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How to Use Android Work Manager?

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  • Last Updated : 19 Sep, 2021

We’ve taken it a step further in WorkManager 2.6 by adding support for Workers to operate in any process and allowing workers to be tied to a specific process. Multi-process functionality is very beneficial for programs that require Workers to operate in different processes. The majority of apps operate nicely in a single process. Those that require more than one process, on the other hand, have a difficult time coordinating work between processes. The WorkManager API makes it simple to plan deferrable, asynchronous activities that must be completed consistently. These APIs allow you to construct a task and provide it to WorkManager to execute when the work limits are fulfilled.

Define the Task

The Worker class is used to define work. The doWork() function executes asynchronously on a WorkManager-provided background thread.

What’s New in V2.6?

Starting with WorkManager 2.6, you may use RemoteListenableWorker or RemoteCoroutineWorker to tie a worker to a particular process. RemoteCoroutineWorker should be used for workers written in Kotlin. Otherwise, RemoteListenableWorker should be used. In this post, we’ll show how to create a Worker in Kotlin, however for a similar Java implementation,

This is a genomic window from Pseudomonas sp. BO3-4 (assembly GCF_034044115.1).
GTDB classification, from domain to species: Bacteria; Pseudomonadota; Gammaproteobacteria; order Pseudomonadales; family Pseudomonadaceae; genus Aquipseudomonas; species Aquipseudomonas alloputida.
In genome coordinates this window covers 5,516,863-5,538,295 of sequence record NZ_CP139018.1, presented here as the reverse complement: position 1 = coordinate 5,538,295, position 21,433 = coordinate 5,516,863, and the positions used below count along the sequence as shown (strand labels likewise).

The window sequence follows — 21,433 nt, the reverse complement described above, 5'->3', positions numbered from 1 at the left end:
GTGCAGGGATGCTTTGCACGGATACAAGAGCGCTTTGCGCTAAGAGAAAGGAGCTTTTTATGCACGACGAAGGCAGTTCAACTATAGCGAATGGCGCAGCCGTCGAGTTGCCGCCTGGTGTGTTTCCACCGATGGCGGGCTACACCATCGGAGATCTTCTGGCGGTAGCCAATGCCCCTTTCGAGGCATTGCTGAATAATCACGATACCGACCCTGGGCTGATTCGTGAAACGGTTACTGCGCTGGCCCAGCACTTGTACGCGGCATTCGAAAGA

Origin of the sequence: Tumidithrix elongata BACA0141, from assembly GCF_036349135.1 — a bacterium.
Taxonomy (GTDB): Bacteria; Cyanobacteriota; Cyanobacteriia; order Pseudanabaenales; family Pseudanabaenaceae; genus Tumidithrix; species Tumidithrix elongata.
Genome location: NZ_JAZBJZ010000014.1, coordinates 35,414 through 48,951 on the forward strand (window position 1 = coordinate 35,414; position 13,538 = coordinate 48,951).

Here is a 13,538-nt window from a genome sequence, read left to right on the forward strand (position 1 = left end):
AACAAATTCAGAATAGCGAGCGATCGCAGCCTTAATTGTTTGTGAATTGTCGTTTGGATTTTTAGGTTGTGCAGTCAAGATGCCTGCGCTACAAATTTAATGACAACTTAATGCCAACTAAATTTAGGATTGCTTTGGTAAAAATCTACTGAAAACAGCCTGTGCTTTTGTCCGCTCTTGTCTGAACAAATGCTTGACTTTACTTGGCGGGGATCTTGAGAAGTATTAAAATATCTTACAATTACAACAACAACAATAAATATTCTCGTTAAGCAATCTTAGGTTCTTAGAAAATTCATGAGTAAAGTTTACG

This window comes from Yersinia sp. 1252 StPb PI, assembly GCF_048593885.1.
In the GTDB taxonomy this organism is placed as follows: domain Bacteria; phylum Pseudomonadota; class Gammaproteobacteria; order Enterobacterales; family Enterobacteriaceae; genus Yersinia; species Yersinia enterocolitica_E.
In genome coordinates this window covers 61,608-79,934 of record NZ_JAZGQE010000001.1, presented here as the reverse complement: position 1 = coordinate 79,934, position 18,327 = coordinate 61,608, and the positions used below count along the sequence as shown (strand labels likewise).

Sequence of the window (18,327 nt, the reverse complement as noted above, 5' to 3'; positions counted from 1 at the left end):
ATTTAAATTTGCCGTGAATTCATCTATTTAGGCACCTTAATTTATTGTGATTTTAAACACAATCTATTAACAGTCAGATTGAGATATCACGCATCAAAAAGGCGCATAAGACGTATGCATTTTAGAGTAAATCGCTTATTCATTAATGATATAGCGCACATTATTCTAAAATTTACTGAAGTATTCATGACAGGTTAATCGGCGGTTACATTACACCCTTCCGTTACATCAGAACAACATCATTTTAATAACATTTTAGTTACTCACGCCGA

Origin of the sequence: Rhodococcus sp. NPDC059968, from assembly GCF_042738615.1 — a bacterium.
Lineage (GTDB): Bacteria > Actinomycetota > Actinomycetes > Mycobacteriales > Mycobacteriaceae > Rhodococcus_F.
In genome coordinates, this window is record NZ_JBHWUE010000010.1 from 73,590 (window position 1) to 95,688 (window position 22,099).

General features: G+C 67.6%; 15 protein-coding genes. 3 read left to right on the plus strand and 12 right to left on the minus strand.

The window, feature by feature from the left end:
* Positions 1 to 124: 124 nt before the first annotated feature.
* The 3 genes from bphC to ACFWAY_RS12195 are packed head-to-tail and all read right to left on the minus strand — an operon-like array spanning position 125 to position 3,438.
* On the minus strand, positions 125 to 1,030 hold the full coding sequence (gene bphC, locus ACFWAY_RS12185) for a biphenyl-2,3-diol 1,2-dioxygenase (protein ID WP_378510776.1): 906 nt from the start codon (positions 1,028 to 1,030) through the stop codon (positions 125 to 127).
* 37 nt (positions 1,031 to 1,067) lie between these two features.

See the example linked below:

A partialWorkMonitor can be constructed in the same way that a CoroutineWorker can. Instead of overriding doWork, you override doRemoteWork and then bind to a specific process using two extra arguments supplied as part of the input data when constructing the work request: ARGUMENT PACKAGE NAME and ARGUMENT CLASS NAME:


val primaryName =
val tertiaryName = ComponentName(PACKAGE_NAME, primaryName)
val data: Data = Data.Builder()
   .putString(NAME_OF_FILE, someName.packageName)
   .putString(NAME_OF_FILE, someName.className)
return OneTimeWorkRequestBuilder<ExampleRemoteCoroutineWorker>

Further, you must additionally provide the service definition in the AndroidManifest for each RemoteWorkerService, as follows:

<manifest ... >
            android:process=":someRandomWorker" />

            android:process=":anotherRandomWorker" />


Previously, if ActivityManager was unable to instantiate the JobService to begin a job, the job would be dropped quietly due to an underlying platform issue. When an application instance is created, WorkManager now guarantees that there is a backing scheduler task for every single WorkRequest by reconciling WorkRequest objects with jobs.

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